The United States carried out a drone strike in Baghdad, Iraq early Thursday morning, targeting a base belonging to an Iran-backed militia group and killing a senior leader, according to Iraqi and US officials.
Strike Targets Militia Base, Leader
The strike hit a two-story building inside the headquarters of the Iran-backed Popular Mobilization Forces (PMF) militia in Baghdad’s Green Zone, according to an Iraqi military statement.
Three Iranian-backed Iraqi militia fighters were killed, including a PMF brigade leader named Abu Taqwa, according to Iraqi security sources cited by Reuters. Abu Taqwa was a senior figure in the PMF-affiliated Kataib Hezbollah militia.
US officials, speaking on condition of anonymity, confirmed that the US carried out the attack, targeting Abu Taqwa for his involvement in recent attacks on US and coalition forces in Iraq.
“The strike targeted an Iranian-backed militia leader who had been directing attacks on US forces in Iraq,” one official stated.
Iraq Condemns “Act of Aggression”
Iraqi authorities were quick to condemn the attack as a violation of the country’s sovereignty. The Iraqi military released a statement accusing the US-led international coalition of what it called an “act of aggression” with the strike.
“We stress that the American occupation forces and the international coalition forces bear full responsibility for this flagrant violation of sovereignty and national security,” the statement said.
The strike threatens to escalate already heightened tensions between the US and Iran-backed groups inside Iraq.
Iran Proxy Groups Vow Revenge
Iran-backed militia groups in Iraq also reacted angrily, with some vowing revenge for the deadly strike.
“The response to the crime of assassinating the martyr commander Abu Taqwa will be crushing,” the Iran-backed Nujaba Movement stated on their website.
Nujaba and other Iranian proxy groups have carried out dozens of attacks against US forces in Iraq over the past two years. Their threats raise the risk of a dangerous escalation and tit-for-tat conflict between the US and these militia factions.
Strike Comes Amid Rising Regional Tensions
The Baghdad strike comes against a backdrop of rising tensions between the US and Iran across the Middle East.
Over the past six months, the US and Israel have carried out strikes targeting Iranian nuclear sites as well as proxy group weapons depots in Syria. Meanwhile, Iran-backed militias in Iraq and Yemen have stepped up missile and drone attacks.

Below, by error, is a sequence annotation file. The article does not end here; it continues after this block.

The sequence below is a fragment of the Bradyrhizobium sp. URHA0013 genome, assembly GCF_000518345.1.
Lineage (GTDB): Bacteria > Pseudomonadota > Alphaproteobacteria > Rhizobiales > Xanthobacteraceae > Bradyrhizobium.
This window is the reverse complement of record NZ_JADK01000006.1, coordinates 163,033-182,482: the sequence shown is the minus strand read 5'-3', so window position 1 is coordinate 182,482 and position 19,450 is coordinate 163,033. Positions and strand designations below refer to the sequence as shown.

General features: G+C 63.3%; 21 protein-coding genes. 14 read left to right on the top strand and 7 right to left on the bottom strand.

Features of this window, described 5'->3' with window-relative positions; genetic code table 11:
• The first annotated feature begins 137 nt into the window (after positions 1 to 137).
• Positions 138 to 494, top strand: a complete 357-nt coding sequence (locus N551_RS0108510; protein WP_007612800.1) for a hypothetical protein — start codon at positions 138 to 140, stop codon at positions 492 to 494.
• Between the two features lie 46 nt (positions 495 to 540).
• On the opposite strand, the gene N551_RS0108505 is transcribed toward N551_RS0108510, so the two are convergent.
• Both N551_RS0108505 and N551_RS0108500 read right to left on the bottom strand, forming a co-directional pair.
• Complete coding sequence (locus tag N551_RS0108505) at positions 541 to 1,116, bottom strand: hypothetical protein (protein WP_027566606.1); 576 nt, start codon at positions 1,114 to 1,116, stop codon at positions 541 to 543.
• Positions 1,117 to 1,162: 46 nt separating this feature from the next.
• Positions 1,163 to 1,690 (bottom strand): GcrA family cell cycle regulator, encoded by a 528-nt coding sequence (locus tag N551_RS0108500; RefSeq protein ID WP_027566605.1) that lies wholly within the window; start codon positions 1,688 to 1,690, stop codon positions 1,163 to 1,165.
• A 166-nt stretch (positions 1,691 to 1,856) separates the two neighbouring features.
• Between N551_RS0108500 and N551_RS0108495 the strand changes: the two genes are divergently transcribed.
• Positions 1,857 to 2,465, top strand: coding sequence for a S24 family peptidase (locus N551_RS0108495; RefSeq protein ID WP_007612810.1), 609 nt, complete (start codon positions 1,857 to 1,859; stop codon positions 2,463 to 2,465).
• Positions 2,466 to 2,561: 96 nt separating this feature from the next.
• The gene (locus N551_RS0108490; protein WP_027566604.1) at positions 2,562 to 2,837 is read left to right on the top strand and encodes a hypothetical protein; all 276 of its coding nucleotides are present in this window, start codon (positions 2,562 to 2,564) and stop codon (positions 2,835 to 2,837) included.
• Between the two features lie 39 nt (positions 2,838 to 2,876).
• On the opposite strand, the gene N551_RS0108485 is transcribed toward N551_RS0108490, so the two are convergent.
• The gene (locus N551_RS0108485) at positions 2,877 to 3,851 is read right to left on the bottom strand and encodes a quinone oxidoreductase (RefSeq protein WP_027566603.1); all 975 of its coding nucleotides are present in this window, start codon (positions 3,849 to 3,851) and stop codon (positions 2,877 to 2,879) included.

Just last week, the US staged joint naval drills with regional partners Saudi Arabia and the UAE, exercises Iran called “provocative.”
|Timeline of Recent US-Iran Flashpoints
|Oct 2023: Iran-backed Houthis launch missiles & drones at Saudi oil facilities
|Nov 2023: US & Israel allegedly strike Iranian nuclear development sites
|Dec 2023: PMF militias launch dozens of rocket attacks on US bases in Iraq
|Jan 2024: US & allies hold naval drills in Gulf waters near Iran
|Jan 4, 2024: US strikes PMF militia base in Baghdad
Some analysts warn that tit-for-tat strikes raise the risk of miscalculation and uncontrolled escalation that could spark a wider regional war.
“This strike pours gasoline on a Middle East that’s already on fire,” warned analyst Trita Parsi.
What Comes Next?
In the wake of the strike, tensions have soared to critical levels. The big question now is how will Iran and its proxy groups respond.
Based on their initial reactions and past behavior, the militias will likely carry out retaliatory strikes on US or allied forces in the region. The militias have an array of missiles and drones and a long history of employing asymmetric warfare against conventionally superior foes.
Meanwhile, Iran has to carefully calibrate its response. Too little, and it appears weak. Too much, and it risks prompting devastating US retaliation.
For its part, the US has sent additional forces to the region to deter attacks. But some level of violence seems inevitable in the current climate.
Ultimately, the strike makes a dangerous situation even worse. The risk of miscalculation and uncontrolled escalation remains high in the weeks and months ahead. Both sides will have to exercise discipline and restraint to avoid plunging the region into a major conflict.
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